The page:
By Tamas Mondovics and Dennis Shekinah
Johnson County Mayor Mike Taylor hosted a public meeting earlier this week to discuss the ongoing countywide litter issue. The group was hoping for a possible solution to prevent littering and maintain a clean county that befits its beauty and historical heritage. Aside from Taylor, commissioners Rick Snyder, Jerry Grindstaff, Scott Mast, and Megan McEwen were in attendance. Johnson County Sheriff Eddie Tester, Litter Officer Sandy Hammons, and County Attorney Perry Stout also were on hand to support the discussion. More than a dozen residents from varied districts also sat in to listen and contribute their ideas.
According to those present, “everyone recognized roadside litter has increased partly due to prisoners at the correctional facility being confined thanks to the COVID-19 pandemic. The group also acknowledged that Hammons has been out of service for some time due to medical reasons. The discussion focused mainly on dealing with litter already along the roadways, though prevention received its fair share of attention. Asking fast-food restaurants to display signs urging patrons not to toss out their packaging and sponsoring an essay contest for school kids on how best to prevent litter and have school sports teams adopt a highway were three ideas debated.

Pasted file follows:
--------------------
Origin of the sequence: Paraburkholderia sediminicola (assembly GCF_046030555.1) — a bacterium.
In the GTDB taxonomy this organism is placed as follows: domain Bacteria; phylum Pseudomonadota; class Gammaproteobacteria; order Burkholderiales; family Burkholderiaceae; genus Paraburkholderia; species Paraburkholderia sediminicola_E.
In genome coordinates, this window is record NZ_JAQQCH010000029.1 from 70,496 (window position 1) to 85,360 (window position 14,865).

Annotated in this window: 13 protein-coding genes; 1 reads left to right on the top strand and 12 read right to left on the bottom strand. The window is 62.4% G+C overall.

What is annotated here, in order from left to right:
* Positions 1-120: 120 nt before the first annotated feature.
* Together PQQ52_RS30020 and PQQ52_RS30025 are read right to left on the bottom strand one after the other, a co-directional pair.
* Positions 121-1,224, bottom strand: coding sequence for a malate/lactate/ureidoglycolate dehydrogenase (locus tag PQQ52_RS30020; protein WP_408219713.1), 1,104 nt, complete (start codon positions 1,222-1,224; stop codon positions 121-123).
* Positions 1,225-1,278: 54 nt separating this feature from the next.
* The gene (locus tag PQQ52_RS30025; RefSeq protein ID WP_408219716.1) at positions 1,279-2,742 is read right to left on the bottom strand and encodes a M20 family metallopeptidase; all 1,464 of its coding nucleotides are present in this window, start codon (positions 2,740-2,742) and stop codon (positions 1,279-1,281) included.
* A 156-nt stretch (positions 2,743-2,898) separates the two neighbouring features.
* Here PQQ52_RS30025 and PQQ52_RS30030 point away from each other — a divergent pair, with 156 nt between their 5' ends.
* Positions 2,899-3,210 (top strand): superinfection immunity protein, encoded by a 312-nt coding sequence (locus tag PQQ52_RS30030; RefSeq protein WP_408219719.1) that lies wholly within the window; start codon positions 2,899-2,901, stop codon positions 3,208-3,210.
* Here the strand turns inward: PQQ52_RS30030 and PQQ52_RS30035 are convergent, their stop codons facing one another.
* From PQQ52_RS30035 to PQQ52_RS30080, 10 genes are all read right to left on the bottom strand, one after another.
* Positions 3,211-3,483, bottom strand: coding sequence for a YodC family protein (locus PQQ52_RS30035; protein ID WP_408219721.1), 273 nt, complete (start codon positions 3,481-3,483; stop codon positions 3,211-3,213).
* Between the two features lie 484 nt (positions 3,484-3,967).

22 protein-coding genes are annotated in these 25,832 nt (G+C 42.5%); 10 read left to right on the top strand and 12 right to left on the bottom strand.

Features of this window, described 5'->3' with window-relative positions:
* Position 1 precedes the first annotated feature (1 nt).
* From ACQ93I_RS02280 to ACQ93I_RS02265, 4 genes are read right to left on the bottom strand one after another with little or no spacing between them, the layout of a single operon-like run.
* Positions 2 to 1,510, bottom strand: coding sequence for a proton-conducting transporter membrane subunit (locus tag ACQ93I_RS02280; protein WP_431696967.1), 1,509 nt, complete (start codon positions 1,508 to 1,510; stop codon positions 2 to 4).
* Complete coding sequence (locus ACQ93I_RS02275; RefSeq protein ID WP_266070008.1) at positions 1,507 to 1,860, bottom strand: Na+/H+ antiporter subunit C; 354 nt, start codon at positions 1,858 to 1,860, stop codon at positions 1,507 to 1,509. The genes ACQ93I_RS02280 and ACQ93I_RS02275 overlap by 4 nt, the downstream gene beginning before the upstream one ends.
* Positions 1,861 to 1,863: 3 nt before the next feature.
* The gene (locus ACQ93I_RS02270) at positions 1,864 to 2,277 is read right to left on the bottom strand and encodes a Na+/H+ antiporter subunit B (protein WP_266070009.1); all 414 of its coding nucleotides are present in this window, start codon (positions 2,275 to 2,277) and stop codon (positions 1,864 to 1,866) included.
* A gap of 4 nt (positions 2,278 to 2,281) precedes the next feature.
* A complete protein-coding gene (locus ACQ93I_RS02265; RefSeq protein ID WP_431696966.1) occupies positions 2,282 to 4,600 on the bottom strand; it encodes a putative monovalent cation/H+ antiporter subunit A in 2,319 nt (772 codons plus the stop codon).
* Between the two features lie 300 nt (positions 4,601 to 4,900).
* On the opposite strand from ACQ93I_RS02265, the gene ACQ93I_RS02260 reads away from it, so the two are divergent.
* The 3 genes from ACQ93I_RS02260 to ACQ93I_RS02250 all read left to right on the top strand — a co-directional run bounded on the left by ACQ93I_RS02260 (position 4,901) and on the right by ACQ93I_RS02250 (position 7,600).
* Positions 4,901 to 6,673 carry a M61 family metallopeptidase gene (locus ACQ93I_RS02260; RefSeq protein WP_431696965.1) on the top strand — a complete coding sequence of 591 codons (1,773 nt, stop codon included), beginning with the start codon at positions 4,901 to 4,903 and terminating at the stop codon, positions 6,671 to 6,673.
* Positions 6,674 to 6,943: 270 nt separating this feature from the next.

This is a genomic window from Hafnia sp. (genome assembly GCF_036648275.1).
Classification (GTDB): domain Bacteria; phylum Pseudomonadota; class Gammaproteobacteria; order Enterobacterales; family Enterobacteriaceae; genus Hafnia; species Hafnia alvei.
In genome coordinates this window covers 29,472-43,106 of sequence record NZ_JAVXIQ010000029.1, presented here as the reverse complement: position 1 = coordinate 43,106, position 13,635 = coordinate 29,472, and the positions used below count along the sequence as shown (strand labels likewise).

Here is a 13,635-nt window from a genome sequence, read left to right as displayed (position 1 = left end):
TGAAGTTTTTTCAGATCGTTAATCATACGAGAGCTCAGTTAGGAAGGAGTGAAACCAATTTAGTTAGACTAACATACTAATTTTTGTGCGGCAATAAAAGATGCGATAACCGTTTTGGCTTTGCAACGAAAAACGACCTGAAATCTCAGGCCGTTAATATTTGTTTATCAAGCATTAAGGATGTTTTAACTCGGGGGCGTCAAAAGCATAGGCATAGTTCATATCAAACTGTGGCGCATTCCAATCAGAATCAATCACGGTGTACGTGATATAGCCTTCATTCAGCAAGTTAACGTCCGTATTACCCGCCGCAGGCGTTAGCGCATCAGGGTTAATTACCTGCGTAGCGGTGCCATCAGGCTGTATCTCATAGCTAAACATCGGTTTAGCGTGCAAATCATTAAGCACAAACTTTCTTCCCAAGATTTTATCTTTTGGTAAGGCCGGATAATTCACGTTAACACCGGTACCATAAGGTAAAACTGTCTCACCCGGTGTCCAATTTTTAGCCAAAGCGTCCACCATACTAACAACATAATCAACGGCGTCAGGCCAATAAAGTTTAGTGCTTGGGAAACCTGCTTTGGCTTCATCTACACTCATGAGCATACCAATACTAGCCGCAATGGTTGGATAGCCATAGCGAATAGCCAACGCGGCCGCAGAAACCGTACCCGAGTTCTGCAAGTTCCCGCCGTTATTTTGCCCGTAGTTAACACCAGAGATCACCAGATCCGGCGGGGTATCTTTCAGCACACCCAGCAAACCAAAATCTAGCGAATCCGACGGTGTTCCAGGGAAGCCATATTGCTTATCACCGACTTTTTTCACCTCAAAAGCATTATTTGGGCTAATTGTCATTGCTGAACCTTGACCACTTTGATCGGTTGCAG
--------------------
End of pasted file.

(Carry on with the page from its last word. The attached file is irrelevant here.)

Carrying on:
Taylor reminded the group that the meeting’s itinerary was about the first steps in dealing with the existing problem. A Shady Valley citizen complained that “uncovered trash service trucks were a large source of the litter” before announcing that her neighbors were organizing a cleanup on April 10, which led to a motion to have a countywide cleanup on the same day. Commissioner McEwen stated that she and her neighbors had begun collecting litter in her district and hoped other commissioners would take the lead in the effort in their own districts.